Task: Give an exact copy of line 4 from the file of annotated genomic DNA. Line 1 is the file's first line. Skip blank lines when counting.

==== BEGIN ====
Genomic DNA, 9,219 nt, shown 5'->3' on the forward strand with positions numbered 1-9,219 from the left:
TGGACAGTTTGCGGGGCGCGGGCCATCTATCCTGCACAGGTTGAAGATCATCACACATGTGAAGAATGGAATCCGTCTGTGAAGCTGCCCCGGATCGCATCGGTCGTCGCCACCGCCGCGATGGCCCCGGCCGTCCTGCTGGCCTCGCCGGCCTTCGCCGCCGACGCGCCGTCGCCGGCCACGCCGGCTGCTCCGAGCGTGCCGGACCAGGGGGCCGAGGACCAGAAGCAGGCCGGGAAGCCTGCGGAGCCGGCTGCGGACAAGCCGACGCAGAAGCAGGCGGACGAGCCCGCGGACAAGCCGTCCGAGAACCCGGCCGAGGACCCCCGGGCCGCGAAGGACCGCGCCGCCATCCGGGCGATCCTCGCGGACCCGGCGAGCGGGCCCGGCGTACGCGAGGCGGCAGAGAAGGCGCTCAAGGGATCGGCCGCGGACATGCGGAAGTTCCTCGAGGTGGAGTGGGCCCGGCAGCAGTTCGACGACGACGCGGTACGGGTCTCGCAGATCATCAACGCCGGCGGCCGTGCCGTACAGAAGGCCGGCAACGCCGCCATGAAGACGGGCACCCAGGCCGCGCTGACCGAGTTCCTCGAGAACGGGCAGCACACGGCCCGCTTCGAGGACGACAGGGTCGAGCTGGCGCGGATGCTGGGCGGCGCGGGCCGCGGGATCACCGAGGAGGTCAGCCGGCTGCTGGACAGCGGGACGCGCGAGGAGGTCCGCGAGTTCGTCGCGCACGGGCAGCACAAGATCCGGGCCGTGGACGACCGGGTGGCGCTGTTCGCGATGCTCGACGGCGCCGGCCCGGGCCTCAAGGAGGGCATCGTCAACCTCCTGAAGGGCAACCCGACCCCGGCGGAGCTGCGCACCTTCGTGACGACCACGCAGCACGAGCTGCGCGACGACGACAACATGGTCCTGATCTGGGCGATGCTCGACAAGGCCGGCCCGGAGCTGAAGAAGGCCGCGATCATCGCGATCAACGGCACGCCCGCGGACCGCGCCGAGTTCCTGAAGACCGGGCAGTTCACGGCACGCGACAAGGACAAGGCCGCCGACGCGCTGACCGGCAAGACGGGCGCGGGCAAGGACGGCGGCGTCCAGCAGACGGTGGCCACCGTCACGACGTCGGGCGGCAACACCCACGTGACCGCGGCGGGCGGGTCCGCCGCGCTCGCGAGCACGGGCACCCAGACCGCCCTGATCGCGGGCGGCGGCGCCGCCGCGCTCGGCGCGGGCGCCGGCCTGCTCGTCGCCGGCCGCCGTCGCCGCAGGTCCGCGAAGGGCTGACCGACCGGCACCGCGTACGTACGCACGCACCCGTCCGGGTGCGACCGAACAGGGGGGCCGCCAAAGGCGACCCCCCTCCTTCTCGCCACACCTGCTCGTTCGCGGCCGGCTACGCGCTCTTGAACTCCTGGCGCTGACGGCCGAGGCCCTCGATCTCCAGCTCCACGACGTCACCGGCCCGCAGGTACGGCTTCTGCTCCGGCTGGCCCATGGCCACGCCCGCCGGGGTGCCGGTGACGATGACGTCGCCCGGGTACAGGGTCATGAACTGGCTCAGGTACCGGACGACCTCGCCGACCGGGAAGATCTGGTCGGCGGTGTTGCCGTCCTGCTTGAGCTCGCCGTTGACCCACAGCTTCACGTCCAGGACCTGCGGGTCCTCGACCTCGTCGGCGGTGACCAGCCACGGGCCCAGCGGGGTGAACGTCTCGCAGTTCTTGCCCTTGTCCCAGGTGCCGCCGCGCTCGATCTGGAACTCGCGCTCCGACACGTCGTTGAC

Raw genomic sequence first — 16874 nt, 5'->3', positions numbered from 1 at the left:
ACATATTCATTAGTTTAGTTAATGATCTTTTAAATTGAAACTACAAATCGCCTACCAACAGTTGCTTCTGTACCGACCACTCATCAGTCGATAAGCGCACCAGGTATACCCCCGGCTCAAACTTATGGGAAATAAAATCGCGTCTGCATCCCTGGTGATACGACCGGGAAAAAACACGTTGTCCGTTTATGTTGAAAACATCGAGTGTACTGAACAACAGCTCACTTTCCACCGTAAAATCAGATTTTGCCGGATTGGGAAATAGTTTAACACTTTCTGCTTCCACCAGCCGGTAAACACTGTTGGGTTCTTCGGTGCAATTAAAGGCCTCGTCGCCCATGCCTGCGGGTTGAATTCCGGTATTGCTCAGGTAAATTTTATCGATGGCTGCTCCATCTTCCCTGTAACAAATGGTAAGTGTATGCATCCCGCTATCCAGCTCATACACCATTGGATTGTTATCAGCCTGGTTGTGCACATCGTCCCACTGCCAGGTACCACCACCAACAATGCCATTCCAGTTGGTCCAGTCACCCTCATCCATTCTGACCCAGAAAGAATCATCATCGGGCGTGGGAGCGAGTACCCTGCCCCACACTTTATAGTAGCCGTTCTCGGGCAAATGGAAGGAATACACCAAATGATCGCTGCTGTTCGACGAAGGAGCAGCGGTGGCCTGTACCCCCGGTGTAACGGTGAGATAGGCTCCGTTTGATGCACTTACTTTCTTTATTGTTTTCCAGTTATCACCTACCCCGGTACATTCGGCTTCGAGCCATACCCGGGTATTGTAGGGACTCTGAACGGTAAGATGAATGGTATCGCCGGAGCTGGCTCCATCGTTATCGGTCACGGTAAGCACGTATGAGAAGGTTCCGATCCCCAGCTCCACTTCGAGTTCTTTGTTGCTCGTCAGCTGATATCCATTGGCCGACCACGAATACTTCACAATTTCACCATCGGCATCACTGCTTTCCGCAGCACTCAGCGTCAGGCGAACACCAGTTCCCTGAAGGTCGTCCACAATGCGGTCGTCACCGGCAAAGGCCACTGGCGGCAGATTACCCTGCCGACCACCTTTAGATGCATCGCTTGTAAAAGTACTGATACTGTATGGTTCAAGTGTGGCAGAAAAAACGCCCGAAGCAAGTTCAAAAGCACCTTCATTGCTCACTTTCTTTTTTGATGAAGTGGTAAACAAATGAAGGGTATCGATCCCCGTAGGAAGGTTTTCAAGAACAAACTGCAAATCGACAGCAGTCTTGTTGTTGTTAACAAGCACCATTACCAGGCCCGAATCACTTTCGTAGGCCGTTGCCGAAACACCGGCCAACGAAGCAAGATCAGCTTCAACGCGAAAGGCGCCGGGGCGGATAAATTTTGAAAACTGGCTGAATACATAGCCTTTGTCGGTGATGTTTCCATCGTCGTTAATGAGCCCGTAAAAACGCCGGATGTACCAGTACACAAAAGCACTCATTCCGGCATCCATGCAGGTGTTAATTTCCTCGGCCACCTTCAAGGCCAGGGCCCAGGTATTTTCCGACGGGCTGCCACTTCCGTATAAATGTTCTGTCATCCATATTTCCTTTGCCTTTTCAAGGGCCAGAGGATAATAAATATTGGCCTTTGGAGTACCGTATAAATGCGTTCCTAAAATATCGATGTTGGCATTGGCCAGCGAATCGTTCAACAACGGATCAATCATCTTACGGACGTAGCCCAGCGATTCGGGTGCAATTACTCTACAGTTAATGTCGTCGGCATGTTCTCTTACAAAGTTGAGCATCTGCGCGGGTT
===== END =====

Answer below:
ACATATTCATTAGTTTAGTTAATGATCTTTTAAATTGAAACTACAAATCGCCTACCAACAGTTGCTTCTGTACCGACCACTCATCAGTCGATAAGCGCACCAGGTATACCCCCGGCTCAAACTTATGGGAAATAAAATCGCGTCTGCATCCCTGGTGATACGACCGGGAAAAAACACGTTGTCCGTTTATGTTGAAAACATCGAGTGTACTGAACAACAGCTCACTTTCCACCGTAAAATCAGATTTTGCCGGATTGGGAAATAGTTTAACACTTTCTGCTTCCACCAGCCGGTAAACACTGTTGGGTTCTTCGGTGCAATTAAAGGCCTCGTCGCCCATGCCTGCGGGTTGAATTCCGGTATTGCTCAGGTAAATTTTATCGATGGCTGCTCCATCTTCCCTGTAACAAATGGTAAGTGTATGCATCCCGCTATCCAGCTCATACACCATTGGATTGTTATCAGCCTGGTTGTGCACATCGTCCCACTGCCAGGTACCACCACCAACAATGCCATTCCAGTTGGTCCAGTCACCCTCATCCATTCTGACCCAGAAAGAATCATCATCGGGCGTGGGAGCGAGTACCCTGCCCCACACTTTATAGTAGCCGTTCTCGGGCAAATGGAAGGAATACACCAAATGATCGCTGCTGTTCGACGAAGGAGCAGCGGTGGCCTGTACCCCCGGTGTAACGGTGAGATAGGCTCCGTTTGATGCACTTACTTTCTTTATTGTTTTCCAGTTATCACCTACCCCGGTACATTCGGCTTCGAGCCATACCCGGGTATTGTAGGGACTCTGAACGGTAAGATGAATGGTATCGCCGGAGCTGGCTCCATCGTTATCGGTCACGGTAAGCACGTATGAGAAGGTTCCGATCCCCAGCTCCACTTCGAGTTCTTTGTTGCTCGTCAGCTGATATCCATTGGCCGACCACGAATACTTCACAATTTCACCATCGGCATCACTGCTTTCCGCAGCACTCAGCGTCAGGCGAACACCAGTTCCCTGAAGGTCGTCCACAATGCGGTCGTCACCGGCAAAGGCCACTGGCGGCAGATTACCCTGCCGACCACCTTTAGATGCATCGCTTGTAAAAGTACTGATACTGTATGGTTCAAGTGTGGCAGAAAAAACGCCCGAAGCAAGTTCAAAAGCACCTTCATTGCTCACTTTCTTTTTTGATGAAGTGGTAAACAAATGAAGGGTATCGATCCCCGTAGGAAGGTTTTCAAGAACAAACTGCAAATCGACAGCAGTCTTGTTGTTGTTAACAAGCACCATTACCAGGCCCGAATCACTTTCGTAGGCCGTTGCCGAAACACCGGCCAACGAAGCAAGATCAGCTTCAACGCGAAAGGCGCCGGGGCGGATAAATTTTGAAAACTGGCTGAATACATAGCCTTTGTCGGTGATGTTTCCATCGTCGTTAATGAGCCCGTAAAAACGCCGGATGTACCAGTACACAAAAGCACTCATTCCGGCATCCATGCAGGTGTTAATTTCCTCGGCCACCTTCAAGGCCAGGGCCCAGGTATTTTCCGACGGGCTGCCACTTCCGTATAAATGTTCTGTCATCCATATTTCCTTTGCCTTTTCAAGGGCCAGAGGATAATAAATATTGGCCTTTGGAGTACCGTATAAATGCGTTCCTAAAATATCGATGTTGGCATTGGCCAGCGAATCGTTCAACAACGGATCAATCATCTTACGGACGTAGCCCAGCGATTCGGGTGCAATTACTCTACAGTTAATGTCGTCGGCATGTTCTCTTACAAAGTTGAGCATCTGCGCGGGTT